It is starting to sink in that this is not a drill. This is not the projection of some future possibility that one day, we would leave this place, dead or alive.
This is an acceptance, almost, that one day, this in-the-present hardscape would become a distant abstraction on the globe, an amalgamated assortment of place-and-people memories, a thousand pieces of fused colored glass–beautiful to conjure but difficult to make out any of the original bits. One day, we would not be here, would be looking out at a different viewshed, from a different HeresHome, through different eyes.
One day, we would wake up dead or be moving from this place. Those were the options. And while we often spoke of our intention to leave here in a pine box, that would not have been the responsible thing for our children. While we could have continued to herd cats and keep body and soul together here for a few more years, that would only delay the inevitable day we would leave, and years in the future, a decision to leave would offer far fewer good years to settle in and make another place our home with its own amalgam of colored-glass memories.
And so we are moving.
And it turns out, of course, that there is a lot more to it than one day waking up in the same bed in a different house. It is not like the movies where an amnesiac suddenly finds themselves transported from their last recollections in the fifties into a different movie set they do not recognize. Maybe an acute rip-the-bandaid translation into another life would be desirable, if it could somehow become possible other than in a movie script. But ours will be a creeping crisis of opportunity, unfolding for at least a year. Probably more.
Out impending reality until June will be more like a six-month metamorphosis into a late instar that emerges at The Other Place, then continues internally to reform and reconnect the inner parts for another six to twelve months before emerging in a new skin, with new eyes to appreciate that Where that is not Goose Creek.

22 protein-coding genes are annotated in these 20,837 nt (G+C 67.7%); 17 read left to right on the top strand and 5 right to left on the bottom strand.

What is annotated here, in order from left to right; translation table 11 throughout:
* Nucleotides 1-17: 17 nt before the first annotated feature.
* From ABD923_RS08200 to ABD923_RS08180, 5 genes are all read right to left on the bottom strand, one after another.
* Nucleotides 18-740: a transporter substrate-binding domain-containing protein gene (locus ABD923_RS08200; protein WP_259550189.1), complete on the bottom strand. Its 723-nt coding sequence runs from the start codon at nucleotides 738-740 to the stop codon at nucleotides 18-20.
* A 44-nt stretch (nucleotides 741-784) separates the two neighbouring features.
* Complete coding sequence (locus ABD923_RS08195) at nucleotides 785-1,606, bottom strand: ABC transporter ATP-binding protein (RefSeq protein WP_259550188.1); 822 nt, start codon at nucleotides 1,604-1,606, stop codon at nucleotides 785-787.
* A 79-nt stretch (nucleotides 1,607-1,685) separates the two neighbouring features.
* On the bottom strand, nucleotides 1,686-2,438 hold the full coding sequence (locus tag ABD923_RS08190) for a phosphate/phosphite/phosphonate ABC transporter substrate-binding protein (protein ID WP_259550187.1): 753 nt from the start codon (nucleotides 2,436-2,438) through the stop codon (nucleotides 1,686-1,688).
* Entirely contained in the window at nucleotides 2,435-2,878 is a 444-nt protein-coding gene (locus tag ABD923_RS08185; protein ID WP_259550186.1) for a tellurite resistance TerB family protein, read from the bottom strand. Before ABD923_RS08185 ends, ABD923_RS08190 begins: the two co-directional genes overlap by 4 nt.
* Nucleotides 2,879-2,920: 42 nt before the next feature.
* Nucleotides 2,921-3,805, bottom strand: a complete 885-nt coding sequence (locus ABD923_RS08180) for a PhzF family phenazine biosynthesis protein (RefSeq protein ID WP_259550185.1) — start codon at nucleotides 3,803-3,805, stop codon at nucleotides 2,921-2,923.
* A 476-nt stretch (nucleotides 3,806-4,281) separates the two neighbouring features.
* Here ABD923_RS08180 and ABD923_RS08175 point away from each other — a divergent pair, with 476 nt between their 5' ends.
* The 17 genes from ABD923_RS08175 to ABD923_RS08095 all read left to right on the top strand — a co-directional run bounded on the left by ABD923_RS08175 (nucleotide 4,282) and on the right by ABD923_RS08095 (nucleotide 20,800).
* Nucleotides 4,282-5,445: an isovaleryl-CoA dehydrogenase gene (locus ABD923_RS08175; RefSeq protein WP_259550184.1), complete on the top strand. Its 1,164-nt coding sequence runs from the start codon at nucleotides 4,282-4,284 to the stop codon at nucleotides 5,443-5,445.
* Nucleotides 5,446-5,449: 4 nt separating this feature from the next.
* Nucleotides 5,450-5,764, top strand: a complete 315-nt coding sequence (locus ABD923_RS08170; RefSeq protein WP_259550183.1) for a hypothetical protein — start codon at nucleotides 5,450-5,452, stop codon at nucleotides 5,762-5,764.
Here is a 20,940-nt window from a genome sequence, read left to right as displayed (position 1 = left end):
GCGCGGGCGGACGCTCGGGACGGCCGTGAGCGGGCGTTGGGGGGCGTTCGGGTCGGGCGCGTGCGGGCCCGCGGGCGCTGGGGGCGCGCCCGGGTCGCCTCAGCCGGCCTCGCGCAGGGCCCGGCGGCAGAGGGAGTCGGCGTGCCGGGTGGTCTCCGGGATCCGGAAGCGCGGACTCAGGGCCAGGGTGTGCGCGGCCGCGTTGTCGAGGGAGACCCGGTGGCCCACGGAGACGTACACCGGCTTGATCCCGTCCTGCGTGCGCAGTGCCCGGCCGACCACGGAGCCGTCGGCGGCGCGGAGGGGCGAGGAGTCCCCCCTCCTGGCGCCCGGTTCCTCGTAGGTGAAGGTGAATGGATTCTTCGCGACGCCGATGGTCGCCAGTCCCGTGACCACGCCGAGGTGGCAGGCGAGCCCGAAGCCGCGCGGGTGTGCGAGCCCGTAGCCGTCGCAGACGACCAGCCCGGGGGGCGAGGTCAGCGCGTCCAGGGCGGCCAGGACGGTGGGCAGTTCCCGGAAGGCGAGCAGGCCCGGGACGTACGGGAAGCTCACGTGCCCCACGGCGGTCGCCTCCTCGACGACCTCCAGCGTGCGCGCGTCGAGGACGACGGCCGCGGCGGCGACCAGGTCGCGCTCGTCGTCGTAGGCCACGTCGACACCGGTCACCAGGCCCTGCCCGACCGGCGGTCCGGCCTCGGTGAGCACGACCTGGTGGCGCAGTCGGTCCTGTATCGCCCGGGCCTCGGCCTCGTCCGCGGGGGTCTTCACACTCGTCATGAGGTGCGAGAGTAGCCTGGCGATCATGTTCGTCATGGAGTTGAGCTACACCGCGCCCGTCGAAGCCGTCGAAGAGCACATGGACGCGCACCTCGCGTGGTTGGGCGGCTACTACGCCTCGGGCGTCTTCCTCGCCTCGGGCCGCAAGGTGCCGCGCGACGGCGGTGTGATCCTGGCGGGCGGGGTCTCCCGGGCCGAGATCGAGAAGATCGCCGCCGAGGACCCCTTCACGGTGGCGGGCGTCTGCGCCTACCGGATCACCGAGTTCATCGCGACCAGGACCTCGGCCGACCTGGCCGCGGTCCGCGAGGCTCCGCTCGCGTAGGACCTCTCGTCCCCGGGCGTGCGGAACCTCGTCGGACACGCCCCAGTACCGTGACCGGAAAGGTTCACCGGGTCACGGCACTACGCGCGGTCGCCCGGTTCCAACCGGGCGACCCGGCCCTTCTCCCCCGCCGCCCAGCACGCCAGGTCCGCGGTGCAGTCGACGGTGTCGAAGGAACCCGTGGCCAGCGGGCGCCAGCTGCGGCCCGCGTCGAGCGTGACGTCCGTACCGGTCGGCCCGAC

And with this reality setting in, it is certain that many of the things we do between now and June we will be doing for the last time:
There will be a last time we sit on the front porch with friends and a bottle of wine.
There will come a last time we walk the pasture loop while calling this our own place; we may walk it years hence as visitors when it is another’s, if that is not too bittersweet a revery to contemplate.
We will hear for the last time the creek through the open bedroom window, will hear perhaps once more the whippoorwill who visits briefly in the spring, will smell for the final time the maple sweetness when the sap drips on the first warmish spring day.
I will load the list stick of firewood into the maw of the Quadrifire, the last of the thousands that have, since November 1999, been hefted a half dozen times between the forest edge and the waiting coals from last night’s fire. And since we may not have wood heat Over There, the very last loading of a lifetime may happen as the first buds swell and the days stay warm in late April. How I will miss this part of who I have been.
We will, on that last day, have taken our last senses-wide-open panorama in our minds and memories with immense gratitude, two figures in a snow-globe fantasy land left behind as we drive out of here with our past in the rear view mirror.
But I also remember that we did all those things here for a first time when Goose Creek was unfamiliar and not ours quite yet. And while not so many things for so many years after we reach The Other Place, we will know first things again.